If you or a loved one has been involved in a car accident resulting in injuries, you may have heard the term ‘serious injury threshold.’ In some states, it is not possible to file a personal injury claim to recover losses unless your injuries cross the ‘serious injury threshold.’ In other words, you must have one or more of the injuries outlined in the law in order to file a claim against the at-fault driver.
New Jersey does have a serious injury threshold but the type of car insurance you or the driver carry partly determines if the threshold applies. The definition of New Jersey's serious injury threshold could have important ramifications on how much you are able to recover in compensation after an accident.
New Jersey’s No Fault Insurance System
New Jersey, and 11 other states like New York, have no-fault car insurance laws. In the state of New Jersey, no matter if you’re in Jersey City or Trenton, your primary insurer in the event of an accident is your own Personal Injury Protection (PIP) insurance -- regardless of who was at-fault in the accident. If you’re injured in an accident, your ability to file a claim outside of the no-fault system and seek compensation from the at-fault driver depends on the type of insurance you chose.
Under New Jersey’s car insurance system, drivers have the options for Basic or Standard coverage. If you’ve chosen Basic coverage, there may be very few options to file a claim against another driver, regardless of fault. If you have the Standard coverage option, you would also have an option for coverage with “Limitation on Lawsuit” or “No Limitation on Lawsuit.” Which type of coverage you have dictates under what circumstances you can file a claim against another driver.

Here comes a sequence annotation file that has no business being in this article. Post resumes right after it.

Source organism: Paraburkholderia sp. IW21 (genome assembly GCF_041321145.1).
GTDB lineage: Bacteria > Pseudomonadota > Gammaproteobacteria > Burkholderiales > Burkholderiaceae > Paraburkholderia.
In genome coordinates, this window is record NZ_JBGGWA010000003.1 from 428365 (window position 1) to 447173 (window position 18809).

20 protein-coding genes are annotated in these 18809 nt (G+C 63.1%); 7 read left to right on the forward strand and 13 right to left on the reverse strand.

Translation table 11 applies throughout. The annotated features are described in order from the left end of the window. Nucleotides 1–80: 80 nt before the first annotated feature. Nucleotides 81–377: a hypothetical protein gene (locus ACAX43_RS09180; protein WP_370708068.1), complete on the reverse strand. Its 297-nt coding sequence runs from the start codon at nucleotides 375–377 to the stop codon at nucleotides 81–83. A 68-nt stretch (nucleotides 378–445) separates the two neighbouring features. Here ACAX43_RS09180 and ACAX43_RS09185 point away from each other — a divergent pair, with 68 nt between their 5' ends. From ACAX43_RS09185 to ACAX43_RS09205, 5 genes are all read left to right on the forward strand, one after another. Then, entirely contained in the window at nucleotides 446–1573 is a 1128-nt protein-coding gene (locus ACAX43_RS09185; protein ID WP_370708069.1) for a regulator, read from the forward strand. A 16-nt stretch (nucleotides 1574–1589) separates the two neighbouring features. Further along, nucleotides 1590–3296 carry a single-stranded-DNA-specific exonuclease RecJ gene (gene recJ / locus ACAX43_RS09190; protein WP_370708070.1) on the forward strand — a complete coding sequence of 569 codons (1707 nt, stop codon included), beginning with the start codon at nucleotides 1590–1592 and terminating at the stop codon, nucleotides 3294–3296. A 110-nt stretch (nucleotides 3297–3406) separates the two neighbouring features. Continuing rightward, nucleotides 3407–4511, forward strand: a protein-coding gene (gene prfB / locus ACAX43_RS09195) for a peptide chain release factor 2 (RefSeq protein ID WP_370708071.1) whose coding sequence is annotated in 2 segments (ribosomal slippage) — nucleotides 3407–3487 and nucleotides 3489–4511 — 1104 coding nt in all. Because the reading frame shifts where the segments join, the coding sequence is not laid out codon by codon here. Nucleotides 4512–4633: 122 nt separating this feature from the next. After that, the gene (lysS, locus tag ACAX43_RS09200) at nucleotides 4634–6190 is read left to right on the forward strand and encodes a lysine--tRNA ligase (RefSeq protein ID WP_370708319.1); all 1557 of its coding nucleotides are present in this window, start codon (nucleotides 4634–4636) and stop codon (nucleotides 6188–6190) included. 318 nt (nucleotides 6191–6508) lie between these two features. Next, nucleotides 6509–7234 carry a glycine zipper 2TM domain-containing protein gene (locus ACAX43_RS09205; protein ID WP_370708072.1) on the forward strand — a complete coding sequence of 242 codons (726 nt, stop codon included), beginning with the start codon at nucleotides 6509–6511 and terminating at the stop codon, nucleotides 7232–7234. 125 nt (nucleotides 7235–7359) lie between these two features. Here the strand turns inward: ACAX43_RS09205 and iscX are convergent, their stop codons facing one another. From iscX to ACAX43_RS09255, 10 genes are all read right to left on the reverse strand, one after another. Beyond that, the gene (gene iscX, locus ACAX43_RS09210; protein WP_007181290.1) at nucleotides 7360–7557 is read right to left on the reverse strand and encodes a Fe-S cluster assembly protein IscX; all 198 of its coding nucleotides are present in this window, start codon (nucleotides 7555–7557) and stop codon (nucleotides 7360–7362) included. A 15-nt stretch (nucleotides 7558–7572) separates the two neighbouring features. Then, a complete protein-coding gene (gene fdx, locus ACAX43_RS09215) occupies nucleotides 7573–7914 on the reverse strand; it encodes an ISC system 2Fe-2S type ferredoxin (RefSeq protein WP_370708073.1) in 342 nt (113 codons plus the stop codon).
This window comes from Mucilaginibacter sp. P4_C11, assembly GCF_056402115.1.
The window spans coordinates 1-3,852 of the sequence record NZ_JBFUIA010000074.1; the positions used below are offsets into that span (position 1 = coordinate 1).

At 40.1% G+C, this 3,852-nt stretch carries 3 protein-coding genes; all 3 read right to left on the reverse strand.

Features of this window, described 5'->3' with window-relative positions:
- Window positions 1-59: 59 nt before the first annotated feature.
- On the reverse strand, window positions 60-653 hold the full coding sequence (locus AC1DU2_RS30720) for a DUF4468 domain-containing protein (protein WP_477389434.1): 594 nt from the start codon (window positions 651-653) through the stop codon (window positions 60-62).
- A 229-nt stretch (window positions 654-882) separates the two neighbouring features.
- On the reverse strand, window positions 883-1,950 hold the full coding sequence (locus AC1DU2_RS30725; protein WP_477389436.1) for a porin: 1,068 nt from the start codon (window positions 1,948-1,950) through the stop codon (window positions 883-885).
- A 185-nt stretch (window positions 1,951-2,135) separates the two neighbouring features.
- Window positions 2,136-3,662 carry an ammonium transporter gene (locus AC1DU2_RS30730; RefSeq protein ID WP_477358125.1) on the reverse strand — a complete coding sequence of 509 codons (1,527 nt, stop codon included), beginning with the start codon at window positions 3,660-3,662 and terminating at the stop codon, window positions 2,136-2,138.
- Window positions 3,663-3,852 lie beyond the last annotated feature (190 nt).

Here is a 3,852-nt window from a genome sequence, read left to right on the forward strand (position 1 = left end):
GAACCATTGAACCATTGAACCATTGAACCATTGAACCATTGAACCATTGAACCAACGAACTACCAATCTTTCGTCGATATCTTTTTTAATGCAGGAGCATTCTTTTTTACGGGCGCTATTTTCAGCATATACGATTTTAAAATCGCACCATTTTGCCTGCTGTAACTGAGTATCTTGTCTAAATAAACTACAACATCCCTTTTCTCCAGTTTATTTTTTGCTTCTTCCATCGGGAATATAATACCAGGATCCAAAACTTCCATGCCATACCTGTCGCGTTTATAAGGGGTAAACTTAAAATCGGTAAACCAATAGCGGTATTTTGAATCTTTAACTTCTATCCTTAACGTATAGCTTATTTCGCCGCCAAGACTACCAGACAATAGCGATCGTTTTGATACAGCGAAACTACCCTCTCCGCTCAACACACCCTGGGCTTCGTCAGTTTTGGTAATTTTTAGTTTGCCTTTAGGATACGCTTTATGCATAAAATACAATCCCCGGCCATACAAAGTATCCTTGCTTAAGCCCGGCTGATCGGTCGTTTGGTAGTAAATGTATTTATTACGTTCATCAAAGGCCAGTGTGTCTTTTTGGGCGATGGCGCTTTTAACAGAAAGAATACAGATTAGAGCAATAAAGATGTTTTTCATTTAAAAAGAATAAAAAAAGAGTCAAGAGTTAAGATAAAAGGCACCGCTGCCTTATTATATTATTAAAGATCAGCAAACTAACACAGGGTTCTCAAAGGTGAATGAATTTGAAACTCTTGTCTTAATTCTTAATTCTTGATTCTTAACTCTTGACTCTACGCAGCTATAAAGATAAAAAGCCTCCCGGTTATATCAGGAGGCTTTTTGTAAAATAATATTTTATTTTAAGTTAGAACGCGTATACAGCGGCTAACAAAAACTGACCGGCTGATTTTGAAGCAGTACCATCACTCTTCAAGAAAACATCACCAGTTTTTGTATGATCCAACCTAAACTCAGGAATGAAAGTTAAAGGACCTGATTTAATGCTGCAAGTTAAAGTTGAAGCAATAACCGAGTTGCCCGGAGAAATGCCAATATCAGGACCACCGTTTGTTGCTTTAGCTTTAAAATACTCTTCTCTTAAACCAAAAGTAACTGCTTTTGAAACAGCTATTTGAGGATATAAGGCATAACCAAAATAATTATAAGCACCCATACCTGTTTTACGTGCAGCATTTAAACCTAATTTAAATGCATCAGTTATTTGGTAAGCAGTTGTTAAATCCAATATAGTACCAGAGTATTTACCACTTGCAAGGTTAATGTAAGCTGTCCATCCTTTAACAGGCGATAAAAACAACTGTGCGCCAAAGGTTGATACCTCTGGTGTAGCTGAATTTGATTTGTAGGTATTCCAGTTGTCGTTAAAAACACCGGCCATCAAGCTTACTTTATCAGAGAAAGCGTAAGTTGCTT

Limitation on Lawsuit and the Serious Injury Threshold in New Jersey
If your car insurance has a “limitation on lawsuit” policy in New Jersey, you can only file a claim outside of the no-fault system if you have one or more specific injuries. Those injuries deemed to be serious injuries include:
- Loss of limbs or dismemberment
- Significant Disfigurement or Scarring
- Broken bones or fractures
- Loss of an unborn child
- Permanent Injury to a body part that will never heal
If you had family members in the vehicle who suffered injury in the accident, the same limitations would apply to them.
If you selected “no limitation on lawsuit”, the above list of injuries does not apply and you are free to pursue a claim against the at-fault driver regardless of a specific injury.
Exceptions to the Serious Injury Threshold
While there aren’t any exceptions to the serious injury threshold in New Jersey, per se, it can be difficult to determine if you have a valid claim with the help of an attorney. It may be possible that a third party bears some liability in the accident. For instance, if faulty brakes caused a vehicle to not be able to stop adequately, the defective car part manufacturer could be held liable.
Help with Your Car Accident Claim
If you’ve been injured in a car accident, we strongly advise you to contact our firm and speak with an experienced car accident attorney at once. It can be hard to determine if you have a case and what your options are without consulting with an attorney. Further, insurance companies -- even your own -- may devalue or deny your claim. An experienced car accident lawyer can negotiate with insurance companies and handle PIP arbitration.
At Brandon J. Broderick, Attorney at Law, we believe in exceptional client care, empathy, and results. That’s what makes us one of the top-rated car accident law firms in the area. With offices in New Jersey, New York, and Connecticut, we’ve got you covered. We have decades of experience championing for our clients and succeeding, even when other attorneys say there is no case and insurance adjusters deny or devalue your claim. Contact us today for a free consultation.